Kinect used in gamified therapy to ward off Alzheimer’s disease

Since the initial effort to bundle a Kinect with every Xbox One, the role of Kinect has lessened to being relegated as an optional add-on for the Xbox One. But that hasn’t stopped developers from coming up with new innovative and impactful uses for the Kinect, especially since Microsoft made the latest SDK available for free.
Earlier in June, WinBeta reported how Kinect can help patients recover faster at home through interactive coaching. Now the German healthcare startup RetroBrain R&D has released Memore to help the elderly ward off dementia and Alzheimer's Disease.
Memore is described as a suite of games “to help improve the quality of life and cognitive function of elderly people who have or are at risk of developing dementia.” RetroBrain R&D’s approach to Memore was to translate,

“... years of evidenced-based research from leading neurologists, rehabilitation specialists, and psychological experts—some of whom are members of RetroBrain R&D's advisory board—into real-time, second-by-second decisions embedded within the games.”

As a result Memore games use proven therapies to increase the plasticity of neurons in the brain in order to delay the effects of dementia and improve cognitive impairment. One of RetroBrain R&D’s co-founders, Manouchehr Shamsrizi, describes the advantages of using Kinect for this gamified therapy by saying:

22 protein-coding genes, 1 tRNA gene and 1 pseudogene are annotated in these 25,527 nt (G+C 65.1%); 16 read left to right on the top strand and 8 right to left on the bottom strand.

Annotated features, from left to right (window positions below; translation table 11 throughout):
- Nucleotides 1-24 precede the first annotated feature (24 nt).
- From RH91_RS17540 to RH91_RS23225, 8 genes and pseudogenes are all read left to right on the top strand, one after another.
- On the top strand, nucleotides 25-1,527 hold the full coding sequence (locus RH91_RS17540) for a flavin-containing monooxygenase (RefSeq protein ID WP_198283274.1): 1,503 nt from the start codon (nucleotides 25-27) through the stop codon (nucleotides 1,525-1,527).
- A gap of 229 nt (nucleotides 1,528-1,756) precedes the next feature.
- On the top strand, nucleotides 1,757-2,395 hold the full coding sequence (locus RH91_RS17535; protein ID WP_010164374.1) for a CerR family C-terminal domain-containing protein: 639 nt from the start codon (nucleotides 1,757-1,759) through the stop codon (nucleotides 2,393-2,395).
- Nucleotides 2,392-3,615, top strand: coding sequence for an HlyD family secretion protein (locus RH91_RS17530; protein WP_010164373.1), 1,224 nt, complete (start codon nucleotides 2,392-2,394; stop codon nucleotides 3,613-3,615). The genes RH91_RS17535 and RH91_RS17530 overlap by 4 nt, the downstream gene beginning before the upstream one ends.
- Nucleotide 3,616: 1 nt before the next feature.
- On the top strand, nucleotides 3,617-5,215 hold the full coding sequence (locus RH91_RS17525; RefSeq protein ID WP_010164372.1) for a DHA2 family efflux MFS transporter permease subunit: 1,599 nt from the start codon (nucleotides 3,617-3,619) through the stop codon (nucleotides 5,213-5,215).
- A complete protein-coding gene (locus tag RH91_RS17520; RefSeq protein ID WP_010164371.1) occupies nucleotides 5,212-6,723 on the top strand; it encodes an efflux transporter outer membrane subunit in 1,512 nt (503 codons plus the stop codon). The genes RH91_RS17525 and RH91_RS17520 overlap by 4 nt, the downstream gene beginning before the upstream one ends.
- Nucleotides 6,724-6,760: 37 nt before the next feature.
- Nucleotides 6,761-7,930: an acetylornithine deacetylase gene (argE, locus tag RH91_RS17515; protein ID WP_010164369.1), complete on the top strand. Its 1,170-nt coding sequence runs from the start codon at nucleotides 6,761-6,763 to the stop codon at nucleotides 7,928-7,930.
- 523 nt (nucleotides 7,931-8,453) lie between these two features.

“Microsoft's Kinect for Xbox One sensor allows for new, innovative control concepts, based on precise recognition of gestures and movements, thus creating a controller-free way of controlling video games. By using gesture-based controls, we avoid the main reason why older people often reject video games and computers: complex, tricky, and unintuitive controls.”

While Microsoft has listened to the feedback of gamers at the launch of Xbox One and unbundled Kinect from the consoles, there are still future plans for the set of sensors to enable Cortana on Xbox One when Windows 10 comes to the console and hopefully have its own set of Kinect enabled games. Until then innovative companies like Memore continue to use the sensor as a new way to deliver healthcare, which can positively impact patients' quality of life right from their living rooms.

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